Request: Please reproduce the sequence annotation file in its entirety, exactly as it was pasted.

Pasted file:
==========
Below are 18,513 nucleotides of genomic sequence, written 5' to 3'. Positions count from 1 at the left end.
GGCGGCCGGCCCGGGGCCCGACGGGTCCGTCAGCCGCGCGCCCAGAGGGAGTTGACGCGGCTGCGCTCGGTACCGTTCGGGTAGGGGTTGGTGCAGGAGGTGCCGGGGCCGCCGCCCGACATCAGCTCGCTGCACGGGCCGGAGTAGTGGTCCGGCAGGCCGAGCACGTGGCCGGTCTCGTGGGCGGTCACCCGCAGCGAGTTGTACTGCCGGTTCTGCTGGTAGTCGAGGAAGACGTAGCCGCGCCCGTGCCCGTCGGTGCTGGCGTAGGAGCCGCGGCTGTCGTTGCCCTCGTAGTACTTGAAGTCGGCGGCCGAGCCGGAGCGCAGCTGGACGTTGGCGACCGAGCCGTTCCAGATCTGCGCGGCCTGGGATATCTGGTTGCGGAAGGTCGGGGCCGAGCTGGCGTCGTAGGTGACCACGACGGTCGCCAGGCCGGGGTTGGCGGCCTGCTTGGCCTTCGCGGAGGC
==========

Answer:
Below are 18,513 nucleotides of genomic sequence, written 5' to 3'. Positions count from 1 at the left end.
GGCGGCCGGCCCGGGGCCCGACGGGTCCGTCAGCCGCGCGCCCAGAGGGAGTTGACGCGGCTGCGCTCGGTACCGTTCGGGTAGGGGTTGGTGCAGGAGGTGCCGGGGCCGCCGCCCGACATCAGCTCGCTGCACGGGCCGGAGTAGTGGTCCGGCAGGCCGAGCACGTGGCCGGTCTCGTGGGCGGTCACCCGCAGCGAGTTGTACTGCCGGTTCTGCTGGTAGTCGAGGAAGACGTAGCCGCGCCCGTGCCCGTCGGTGCTGGCGTAGGAGCCGCGGCTGTCGTTGCCCTCGTAGTACTTGAAGTCGGCGGCCGAGCCGGAGCGCAGCTGGACGTTGGCGACCGAGCCGTTCCAGATCTGCGCGGCCTGGGATATCTGGTTGCGGAAGGTCGGGGCCGAGCTGGCGTCGTAGGTGACCACGACGGTCGCCAGGCCGGGGTTGGCGGCCTGCTTGGCCTTCGCGGAGGC